Disagreements Of The Jurists

Al-Qadi al-Nu`man was the leading legal theorist and ideologue of the Fatimid dynasty of North Africa in the tenth century. This translation makes available for the first time in English his main work on the theory of Islamic law, which constitutes a legal model to support the principle of legitimization of the Fatimids through the Islamic community. As part of a major project to establish the theoretical foundations of the official school of fatimidic law, Disagreements of the Jurists exposes a clearly Shia hermeneutic system that refutes the methods of legal interpretation of Sunni jurists. The work begins with a discussion of the historical causes of the divergence of legal sciences during the early Islamic centuries, and further delves into the specific methods of interpretation of Sunni legal theory, arguing that they are both illegitimate and ineffective. While its immediate task is to lay the foundations of the legal Isma`ili tradition, the text also preserves several works of Islamic law theory that no longer exist – including the manual of Ibn Dawud al-Wusul ila ma`rifat al-usul – thus shedding light on a critical phase in the historical evolution of Islamic legal theory (usul al-fiqh) that would otherwise be lost in history. A bilingual Arabic-English edition. . Devin J. Stewart is Professor of Arabology and Islam at Emory University. He has written about the Qur`an, Shia Islam and Islamic judicial education.

. Al-Qadi al-Numan, The Disagreements of Jurists: A Manual of the Theory of Islamic Law. Published and translated by DEVIN J. STEWART. Library of Arabic Literature. New York: NEW YORK UNIVERSITY PRESS, 2015. S. xxxviii + 405. $40. John Sexton is Benjamin Butler Professor of Law at NYU and was the 15th President of NYU from 2002 to 2015. .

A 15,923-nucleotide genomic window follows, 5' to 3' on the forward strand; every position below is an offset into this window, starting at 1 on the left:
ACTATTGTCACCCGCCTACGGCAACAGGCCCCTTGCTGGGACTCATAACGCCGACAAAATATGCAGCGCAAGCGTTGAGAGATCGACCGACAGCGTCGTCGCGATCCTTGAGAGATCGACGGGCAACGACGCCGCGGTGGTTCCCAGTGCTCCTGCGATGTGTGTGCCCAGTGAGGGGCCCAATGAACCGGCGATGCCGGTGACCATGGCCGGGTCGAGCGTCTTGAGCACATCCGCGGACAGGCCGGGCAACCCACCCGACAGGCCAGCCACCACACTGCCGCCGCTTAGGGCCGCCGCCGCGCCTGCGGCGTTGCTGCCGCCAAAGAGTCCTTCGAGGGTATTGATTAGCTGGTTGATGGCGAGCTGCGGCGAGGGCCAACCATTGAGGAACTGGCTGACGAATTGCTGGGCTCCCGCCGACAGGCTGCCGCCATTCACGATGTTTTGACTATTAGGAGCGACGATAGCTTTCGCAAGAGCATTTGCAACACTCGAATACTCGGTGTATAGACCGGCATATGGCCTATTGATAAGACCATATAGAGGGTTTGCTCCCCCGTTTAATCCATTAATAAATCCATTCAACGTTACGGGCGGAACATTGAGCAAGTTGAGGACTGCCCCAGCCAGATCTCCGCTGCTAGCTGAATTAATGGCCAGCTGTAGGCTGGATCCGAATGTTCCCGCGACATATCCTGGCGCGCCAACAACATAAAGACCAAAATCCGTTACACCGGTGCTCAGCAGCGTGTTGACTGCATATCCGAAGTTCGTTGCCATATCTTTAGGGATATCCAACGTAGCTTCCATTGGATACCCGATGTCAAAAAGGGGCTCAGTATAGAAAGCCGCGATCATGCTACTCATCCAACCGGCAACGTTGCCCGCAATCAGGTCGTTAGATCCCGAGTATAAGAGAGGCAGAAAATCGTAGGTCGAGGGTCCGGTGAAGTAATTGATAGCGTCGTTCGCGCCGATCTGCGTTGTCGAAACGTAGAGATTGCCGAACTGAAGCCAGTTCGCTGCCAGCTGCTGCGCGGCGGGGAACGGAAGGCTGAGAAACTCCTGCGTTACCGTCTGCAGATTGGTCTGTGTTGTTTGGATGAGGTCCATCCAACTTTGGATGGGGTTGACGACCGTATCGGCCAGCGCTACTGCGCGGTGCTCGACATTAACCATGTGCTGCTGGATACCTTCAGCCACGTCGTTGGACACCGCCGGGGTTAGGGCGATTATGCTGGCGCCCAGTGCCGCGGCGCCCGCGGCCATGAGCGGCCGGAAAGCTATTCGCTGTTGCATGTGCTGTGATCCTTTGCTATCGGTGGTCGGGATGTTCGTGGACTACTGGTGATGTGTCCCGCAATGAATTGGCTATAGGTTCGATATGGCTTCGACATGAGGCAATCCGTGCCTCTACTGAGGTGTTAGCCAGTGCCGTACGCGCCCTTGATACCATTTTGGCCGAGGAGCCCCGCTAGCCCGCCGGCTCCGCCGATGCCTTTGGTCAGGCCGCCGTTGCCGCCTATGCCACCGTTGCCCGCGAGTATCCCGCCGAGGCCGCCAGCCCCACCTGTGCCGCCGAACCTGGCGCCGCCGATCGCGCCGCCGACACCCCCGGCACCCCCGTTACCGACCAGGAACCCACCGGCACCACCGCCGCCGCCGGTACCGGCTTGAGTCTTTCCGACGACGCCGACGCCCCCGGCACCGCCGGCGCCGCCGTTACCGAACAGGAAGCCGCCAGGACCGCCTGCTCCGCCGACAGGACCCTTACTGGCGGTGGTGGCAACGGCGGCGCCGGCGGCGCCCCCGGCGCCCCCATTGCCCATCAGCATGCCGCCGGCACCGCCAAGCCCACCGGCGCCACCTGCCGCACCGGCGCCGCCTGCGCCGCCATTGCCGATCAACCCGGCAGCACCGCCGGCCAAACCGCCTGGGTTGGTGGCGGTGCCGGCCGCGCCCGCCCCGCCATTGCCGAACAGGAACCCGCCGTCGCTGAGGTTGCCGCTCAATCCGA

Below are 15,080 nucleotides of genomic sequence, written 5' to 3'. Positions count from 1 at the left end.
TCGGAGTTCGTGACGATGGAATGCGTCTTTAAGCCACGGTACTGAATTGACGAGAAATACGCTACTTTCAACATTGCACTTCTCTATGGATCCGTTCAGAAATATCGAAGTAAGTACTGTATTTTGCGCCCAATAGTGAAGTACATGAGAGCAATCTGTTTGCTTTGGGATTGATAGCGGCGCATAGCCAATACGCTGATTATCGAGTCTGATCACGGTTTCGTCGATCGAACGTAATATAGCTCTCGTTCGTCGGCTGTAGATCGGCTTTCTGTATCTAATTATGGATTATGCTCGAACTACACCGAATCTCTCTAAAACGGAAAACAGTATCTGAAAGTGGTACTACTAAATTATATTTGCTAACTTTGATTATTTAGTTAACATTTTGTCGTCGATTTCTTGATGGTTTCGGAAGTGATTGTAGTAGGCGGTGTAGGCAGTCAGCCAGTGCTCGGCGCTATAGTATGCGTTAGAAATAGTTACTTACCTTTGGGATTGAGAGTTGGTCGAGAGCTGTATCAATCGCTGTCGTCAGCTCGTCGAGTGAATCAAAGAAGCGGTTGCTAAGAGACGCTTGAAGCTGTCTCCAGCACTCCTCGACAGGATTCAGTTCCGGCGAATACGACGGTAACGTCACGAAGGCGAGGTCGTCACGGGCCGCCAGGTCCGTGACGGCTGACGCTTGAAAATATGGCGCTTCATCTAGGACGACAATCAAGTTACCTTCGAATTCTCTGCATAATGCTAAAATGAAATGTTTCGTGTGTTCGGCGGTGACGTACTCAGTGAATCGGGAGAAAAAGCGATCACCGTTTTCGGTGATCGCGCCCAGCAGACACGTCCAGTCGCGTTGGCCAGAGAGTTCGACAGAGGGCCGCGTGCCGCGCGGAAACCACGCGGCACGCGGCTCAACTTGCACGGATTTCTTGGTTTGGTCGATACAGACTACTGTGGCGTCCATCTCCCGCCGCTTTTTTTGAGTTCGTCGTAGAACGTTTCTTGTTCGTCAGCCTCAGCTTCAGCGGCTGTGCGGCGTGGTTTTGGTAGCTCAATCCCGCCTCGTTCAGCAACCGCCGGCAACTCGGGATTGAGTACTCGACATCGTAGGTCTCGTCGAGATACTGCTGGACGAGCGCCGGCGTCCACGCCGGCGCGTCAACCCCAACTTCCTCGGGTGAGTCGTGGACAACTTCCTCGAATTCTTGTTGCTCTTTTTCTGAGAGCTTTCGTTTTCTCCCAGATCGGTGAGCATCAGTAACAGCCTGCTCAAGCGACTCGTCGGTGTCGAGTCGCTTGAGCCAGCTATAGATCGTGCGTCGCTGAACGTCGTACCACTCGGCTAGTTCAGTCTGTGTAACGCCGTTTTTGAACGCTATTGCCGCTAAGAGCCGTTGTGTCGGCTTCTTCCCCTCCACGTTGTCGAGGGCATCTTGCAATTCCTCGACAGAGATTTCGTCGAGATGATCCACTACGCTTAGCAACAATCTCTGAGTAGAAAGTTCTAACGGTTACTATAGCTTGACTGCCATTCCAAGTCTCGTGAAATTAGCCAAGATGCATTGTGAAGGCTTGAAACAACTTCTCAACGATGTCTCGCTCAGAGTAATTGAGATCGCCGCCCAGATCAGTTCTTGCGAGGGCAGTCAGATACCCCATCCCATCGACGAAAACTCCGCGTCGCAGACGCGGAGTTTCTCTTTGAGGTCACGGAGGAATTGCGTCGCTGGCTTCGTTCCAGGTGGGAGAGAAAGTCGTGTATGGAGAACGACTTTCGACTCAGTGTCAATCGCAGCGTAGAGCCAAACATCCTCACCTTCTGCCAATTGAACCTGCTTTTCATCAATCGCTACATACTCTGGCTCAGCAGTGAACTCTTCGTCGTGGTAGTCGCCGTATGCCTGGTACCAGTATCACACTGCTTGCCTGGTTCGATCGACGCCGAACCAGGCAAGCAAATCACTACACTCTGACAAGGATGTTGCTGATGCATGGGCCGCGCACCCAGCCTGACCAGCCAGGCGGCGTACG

The Journal of the American Oriental Society Al-Qāḍī al-Nuʿmān († 364/974) was born in Tunisia and entered the service of the Fatimids in 313/925 and eventually became supreme judge. As the leading jurist and legal author of the Fatimid Empire, his work justified Ismāʿīlī law as a discipline. Ikhtilaf was first edited with a detailed and scholarly English introduction by Shamun Tayyib Ali Lokhandwalla (Simla: Indian Institute of Advanced Study, 1972) from two recent manuscripts of Indian origin (the publisher states that his access to a third manuscript was limited to a few hours, only for review). Another edition of Mustafa Ghalib, also based on two recent manuscripts, was published the following year (Beirut: Dar al-Andalus, 1973). Although the editions of this last publisher and his colleague Arif Tamir are not trustworthy and their introductions are taken with a grain of salt (see my issue of al-Sijistani, Kitab al-Iftikhar [Beirut: Dar al-Gharb al-Islami, 2000], 1 [Eng.], 48-49 [Ar.], is the question that comes to mind, which led Devin Stewart to rework and translate Itilkhaf! Certainly, as a student of Islamic law, he realized that this is one of the fundamental works of legal theory in the history of Muslim legal thought. Indeed, it is no exaggeration to say that Ikhtilaf is an important step in the development of Islamic legal theories after the revolutionary work of Muhammad b. Idris al-Shafiis († 204/820) al-Risala, as previously reported by Lokhandwalla. The need for an English translation was acutely felt by students of Islamic law who worked to follow the evolution of right-wing theory before the birth of the four Sunni law schools, most likely towards the end of the fourth/tenth century. And we are grateful for this admirable translation that fills a great void in our field..

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